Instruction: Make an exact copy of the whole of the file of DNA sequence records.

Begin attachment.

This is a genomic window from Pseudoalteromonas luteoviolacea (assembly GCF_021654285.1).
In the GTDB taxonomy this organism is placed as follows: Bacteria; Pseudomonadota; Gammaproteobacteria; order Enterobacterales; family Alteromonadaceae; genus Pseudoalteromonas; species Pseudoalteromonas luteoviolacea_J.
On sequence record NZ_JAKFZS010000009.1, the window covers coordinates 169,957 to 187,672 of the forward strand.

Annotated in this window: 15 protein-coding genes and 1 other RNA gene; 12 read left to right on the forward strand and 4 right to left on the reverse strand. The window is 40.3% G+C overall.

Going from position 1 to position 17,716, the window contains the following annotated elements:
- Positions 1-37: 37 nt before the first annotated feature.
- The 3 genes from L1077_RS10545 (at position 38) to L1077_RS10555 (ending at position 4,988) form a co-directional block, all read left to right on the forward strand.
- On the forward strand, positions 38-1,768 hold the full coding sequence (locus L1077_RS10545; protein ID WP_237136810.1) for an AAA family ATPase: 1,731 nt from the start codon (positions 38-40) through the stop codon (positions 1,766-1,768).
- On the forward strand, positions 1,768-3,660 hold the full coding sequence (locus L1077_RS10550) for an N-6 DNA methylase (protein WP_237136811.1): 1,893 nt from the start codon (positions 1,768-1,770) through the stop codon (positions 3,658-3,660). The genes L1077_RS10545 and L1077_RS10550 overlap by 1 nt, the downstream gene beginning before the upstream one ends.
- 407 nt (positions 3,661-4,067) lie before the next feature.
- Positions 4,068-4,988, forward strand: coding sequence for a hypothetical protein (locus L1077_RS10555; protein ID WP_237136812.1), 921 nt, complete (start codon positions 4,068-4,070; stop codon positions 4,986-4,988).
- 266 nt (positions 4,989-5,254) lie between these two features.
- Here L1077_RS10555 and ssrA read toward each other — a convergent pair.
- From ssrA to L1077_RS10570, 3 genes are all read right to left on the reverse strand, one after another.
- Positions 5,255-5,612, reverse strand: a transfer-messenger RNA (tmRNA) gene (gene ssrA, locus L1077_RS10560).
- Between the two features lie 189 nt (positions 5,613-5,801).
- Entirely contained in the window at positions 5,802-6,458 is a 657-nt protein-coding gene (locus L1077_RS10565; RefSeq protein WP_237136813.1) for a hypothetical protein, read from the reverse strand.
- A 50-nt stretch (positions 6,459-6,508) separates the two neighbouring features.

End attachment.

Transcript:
This is a genomic window from Pseudoalteromonas luteoviolacea (assembly GCF_021654285.1).
In the GTDB taxonomy this organism is placed as follows: Bacteria; Pseudomonadota; Gammaproteobacteria; order Enterobacterales; family Alteromonadaceae; genus Pseudoalteromonas; species Pseudoalteromonas luteoviolacea_J.
On sequence record NZ_JAKFZS010000009.1, the window covers coordinates 169,957 to 187,672 of the forward strand.

Annotated in this window: 15 protein-coding genes and 1 other RNA gene; 12 read left to right on the forward strand and 4 right to left on the reverse strand. The window is 40.3% G+C overall.

Going from position 1 to position 17,716, the window contains the following annotated elements:
- Positions 1-37: 37 nt before the first annotated feature.
- The 3 genes from L1077_RS10545 (at position 38) to L1077_RS10555 (ending at position 4,988) form a co-directional block, all read left to right on the forward strand.
- On the forward strand, positions 38-1,768 hold the full coding sequence (locus L1077_RS10545; protein ID WP_237136810.1) for an AAA family ATPase: 1,731 nt from the start codon (positions 38-40) through the stop codon (positions 1,766-1,768).
- On the forward strand, positions 1,768-3,660 hold the full coding sequence (locus L1077_RS10550) for an N-6 DNA methylase (protein WP_237136811.1): 1,893 nt from the start codon (positions 1,768-1,770) through the stop codon (positions 3,658-3,660). The genes L1077_RS10545 and L1077_RS10550 overlap by 1 nt, the downstream gene beginning before the upstream one ends.
- 407 nt (positions 3,661-4,067) lie before the next feature.
- Positions 4,068-4,988, forward strand: coding sequence for a hypothetical protein (locus L1077_RS10555; protein ID WP_237136812.1), 921 nt, complete (start codon positions 4,068-4,070; stop codon positions 4,986-4,988).
- 266 nt (positions 4,989-5,254) lie between these two features.
- Here L1077_RS10555 and ssrA read toward each other — a convergent pair.
- From ssrA to L1077_RS10570, 3 genes are all read right to left on the reverse strand, one after another.
- Positions 5,255-5,612, reverse strand: a transfer-messenger RNA (tmRNA) gene (gene ssrA, locus L1077_RS10560).
- Between the two features lie 189 nt (positions 5,613-5,801).
- Entirely contained in the window at positions 5,802-6,458 is a 657-nt protein-coding gene (locus L1077_RS10565; RefSeq protein WP_237136813.1) for a hypothetical protein, read from the reverse strand.
- A 50-nt stretch (positions 6,459-6,508) separates the two neighbouring features.